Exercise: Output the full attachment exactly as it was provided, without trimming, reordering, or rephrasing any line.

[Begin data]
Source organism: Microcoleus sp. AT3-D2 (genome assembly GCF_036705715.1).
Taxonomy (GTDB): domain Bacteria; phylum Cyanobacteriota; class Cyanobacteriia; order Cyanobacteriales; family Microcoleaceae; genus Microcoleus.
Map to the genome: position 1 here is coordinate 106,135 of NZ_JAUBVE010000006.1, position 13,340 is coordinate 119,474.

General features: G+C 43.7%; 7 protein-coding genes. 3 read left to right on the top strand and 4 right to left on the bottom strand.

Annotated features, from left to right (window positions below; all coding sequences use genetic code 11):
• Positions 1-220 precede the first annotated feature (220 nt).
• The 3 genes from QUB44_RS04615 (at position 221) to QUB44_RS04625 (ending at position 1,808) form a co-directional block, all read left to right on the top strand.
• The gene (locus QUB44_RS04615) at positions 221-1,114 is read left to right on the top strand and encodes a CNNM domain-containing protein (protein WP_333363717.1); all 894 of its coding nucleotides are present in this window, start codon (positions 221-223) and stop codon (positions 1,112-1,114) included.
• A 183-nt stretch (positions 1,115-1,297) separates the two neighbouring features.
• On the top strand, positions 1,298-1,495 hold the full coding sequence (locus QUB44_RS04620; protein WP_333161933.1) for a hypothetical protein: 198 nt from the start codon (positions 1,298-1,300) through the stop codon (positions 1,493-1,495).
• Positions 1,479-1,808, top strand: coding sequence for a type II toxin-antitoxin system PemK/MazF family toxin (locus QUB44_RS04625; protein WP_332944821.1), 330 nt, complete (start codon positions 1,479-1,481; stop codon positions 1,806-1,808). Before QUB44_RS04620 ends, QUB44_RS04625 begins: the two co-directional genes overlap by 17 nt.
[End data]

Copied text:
Source organism: Microcoleus sp. AT3-D2 (genome assembly GCF_036705715.1).
Taxonomy (GTDB): domain Bacteria; phylum Cyanobacteriota; class Cyanobacteriia; order Cyanobacteriales; family Microcoleaceae; genus Microcoleus.
Map to the genome: position 1 here is coordinate 106,135 of NZ_JAUBVE010000006.1, position 13,340 is coordinate 119,474.

General features: G+C 43.7%; 7 protein-coding genes. 3 read left to right on the top strand and 4 right to left on the bottom strand.

Annotated features, from left to right (window positions below; all coding sequences use genetic code 11):
• Positions 1-220 precede the first annotated feature (220 nt).
• The 3 genes from QUB44_RS04615 (at position 221) to QUB44_RS04625 (ending at position 1,808) form a co-directional block, all read left to right on the top strand.
• The gene (locus QUB44_RS04615) at positions 221-1,114 is read left to right on the top strand and encodes a CNNM domain-containing protein (protein WP_333363717.1); all 894 of its coding nucleotides are present in this window, start codon (positions 221-223) and stop codon (positions 1,112-1,114) included.
• A 183-nt stretch (positions 1,115-1,297) separates the two neighbouring features.
• On the top strand, positions 1,298-1,495 hold the full coding sequence (locus QUB44_RS04620; protein WP_333161933.1) for a hypothetical protein: 198 nt from the start codon (positions 1,298-1,300) through the stop codon (positions 1,493-1,495).
• Positions 1,479-1,808, top strand: coding sequence for a type II toxin-antitoxin system PemK/MazF family toxin (locus QUB44_RS04625; protein WP_332944821.1), 330 nt, complete (start codon positions 1,479-1,481; stop codon positions 1,806-1,808). Before QUB44_RS04620 ends, QUB44_RS04625 begins: the two co-directional genes overlap by 17 nt.